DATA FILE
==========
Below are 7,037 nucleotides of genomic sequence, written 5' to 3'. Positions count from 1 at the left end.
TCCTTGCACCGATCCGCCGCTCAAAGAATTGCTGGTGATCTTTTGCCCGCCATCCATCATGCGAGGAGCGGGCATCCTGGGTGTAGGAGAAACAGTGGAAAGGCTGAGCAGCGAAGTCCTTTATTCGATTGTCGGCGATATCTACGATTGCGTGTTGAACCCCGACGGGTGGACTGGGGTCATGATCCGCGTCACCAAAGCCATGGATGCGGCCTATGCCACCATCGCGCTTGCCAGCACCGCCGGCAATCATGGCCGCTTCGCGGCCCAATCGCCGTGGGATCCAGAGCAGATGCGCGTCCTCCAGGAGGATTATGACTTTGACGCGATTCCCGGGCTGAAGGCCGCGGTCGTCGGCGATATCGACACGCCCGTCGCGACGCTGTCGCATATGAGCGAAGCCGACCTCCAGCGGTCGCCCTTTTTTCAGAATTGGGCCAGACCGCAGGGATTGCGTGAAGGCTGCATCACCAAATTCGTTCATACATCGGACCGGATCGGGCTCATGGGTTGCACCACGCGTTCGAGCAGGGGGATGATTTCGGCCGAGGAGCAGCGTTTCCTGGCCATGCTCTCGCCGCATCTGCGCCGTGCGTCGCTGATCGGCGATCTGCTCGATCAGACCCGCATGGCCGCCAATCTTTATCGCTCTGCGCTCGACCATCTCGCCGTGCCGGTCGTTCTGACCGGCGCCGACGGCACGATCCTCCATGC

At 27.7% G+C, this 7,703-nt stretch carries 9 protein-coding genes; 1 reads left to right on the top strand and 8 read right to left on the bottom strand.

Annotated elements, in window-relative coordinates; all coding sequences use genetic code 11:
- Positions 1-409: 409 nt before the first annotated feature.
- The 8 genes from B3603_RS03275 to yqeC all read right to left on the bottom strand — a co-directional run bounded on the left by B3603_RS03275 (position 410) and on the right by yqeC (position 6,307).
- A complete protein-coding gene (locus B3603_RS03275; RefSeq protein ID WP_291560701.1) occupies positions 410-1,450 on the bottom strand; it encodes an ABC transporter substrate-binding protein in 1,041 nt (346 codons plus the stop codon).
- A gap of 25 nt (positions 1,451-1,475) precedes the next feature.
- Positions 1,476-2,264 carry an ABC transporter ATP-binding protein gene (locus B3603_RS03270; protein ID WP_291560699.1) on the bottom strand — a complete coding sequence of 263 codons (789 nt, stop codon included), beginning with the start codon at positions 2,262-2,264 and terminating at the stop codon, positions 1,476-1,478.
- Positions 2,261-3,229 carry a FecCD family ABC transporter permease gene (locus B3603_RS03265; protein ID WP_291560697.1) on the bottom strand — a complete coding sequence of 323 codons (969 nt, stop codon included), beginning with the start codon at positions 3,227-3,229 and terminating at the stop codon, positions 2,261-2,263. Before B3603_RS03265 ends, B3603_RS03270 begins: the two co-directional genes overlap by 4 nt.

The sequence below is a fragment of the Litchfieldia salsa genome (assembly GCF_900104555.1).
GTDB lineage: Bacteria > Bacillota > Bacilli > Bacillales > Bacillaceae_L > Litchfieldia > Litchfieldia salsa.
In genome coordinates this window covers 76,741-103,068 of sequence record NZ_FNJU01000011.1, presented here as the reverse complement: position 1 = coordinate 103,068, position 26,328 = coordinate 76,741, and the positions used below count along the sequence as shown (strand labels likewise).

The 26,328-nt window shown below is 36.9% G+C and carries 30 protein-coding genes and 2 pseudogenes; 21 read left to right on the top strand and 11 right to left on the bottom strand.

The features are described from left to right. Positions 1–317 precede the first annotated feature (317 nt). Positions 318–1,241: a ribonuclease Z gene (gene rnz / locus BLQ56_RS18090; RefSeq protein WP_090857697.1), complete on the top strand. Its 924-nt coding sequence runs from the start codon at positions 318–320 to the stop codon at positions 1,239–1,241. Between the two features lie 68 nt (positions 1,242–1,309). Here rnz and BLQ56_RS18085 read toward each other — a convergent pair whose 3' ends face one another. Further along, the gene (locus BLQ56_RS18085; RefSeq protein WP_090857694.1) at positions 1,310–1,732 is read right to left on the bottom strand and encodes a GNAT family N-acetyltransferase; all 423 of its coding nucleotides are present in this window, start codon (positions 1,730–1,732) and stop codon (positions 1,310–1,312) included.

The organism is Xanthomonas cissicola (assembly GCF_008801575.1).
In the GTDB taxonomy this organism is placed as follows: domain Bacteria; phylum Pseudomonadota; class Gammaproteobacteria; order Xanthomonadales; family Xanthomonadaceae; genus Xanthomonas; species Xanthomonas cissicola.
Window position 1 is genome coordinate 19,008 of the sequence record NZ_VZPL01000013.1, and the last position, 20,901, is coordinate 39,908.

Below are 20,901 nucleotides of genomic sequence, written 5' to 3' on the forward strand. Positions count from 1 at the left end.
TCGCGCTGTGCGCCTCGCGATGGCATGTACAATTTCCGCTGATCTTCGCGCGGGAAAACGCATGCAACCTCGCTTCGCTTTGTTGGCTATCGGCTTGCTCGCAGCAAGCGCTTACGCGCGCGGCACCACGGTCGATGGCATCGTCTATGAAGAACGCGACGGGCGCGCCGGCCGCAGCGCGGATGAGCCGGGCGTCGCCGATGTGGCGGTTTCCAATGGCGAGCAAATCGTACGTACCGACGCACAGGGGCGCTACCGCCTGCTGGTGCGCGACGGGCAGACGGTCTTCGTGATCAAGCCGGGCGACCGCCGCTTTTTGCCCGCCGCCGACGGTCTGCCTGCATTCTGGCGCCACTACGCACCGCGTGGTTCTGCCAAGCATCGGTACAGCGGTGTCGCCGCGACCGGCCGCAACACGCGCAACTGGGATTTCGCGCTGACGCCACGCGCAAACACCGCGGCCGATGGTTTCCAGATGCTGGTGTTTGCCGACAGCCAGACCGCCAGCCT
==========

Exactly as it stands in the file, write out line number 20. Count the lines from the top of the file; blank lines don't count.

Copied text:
TCGCGCTGTGCGCCTCGCGATGGCATGTACAATTTCCGCTGATCTTCGCGCGGGAAAACGCATGCAACCTCGCTTCGCTTTGTTGGCTATCGGCTTGCTCGCAGCAAGCGCTTACGCGCGCGGCACCACGGTCGATGGCATCGTCTATGAAGAACGCGACGGGCGCGCCGGCCGCAGCGCGGATGAGCCGGGCGTCGCCGATGTGGCGGTTTCCAATGGCGAGCAAATCGTACGTACCGACGCACAGGGGCGCTACCGCCTGCTGGTGCGCGACGGGCAGACGGTCTTCGTGATCAAGCCGGGCGACCGCCGCTTTTTGCCCGCCGCCGACGGTCTGCCTGCATTCTGGCGCCACTACGCACCGCGTGGTTCTGCCAAGCATCGGTACAGCGGTGTCGCCGCGACCGGCCGCAACACGCGCAACTGGGATTTCGCGCTGACGCCACGCGCAAACACCGCGGCCGATGGTTTCCAGATGCTGGTGTTTGCCGACAGCCAGACCGCCAGCCT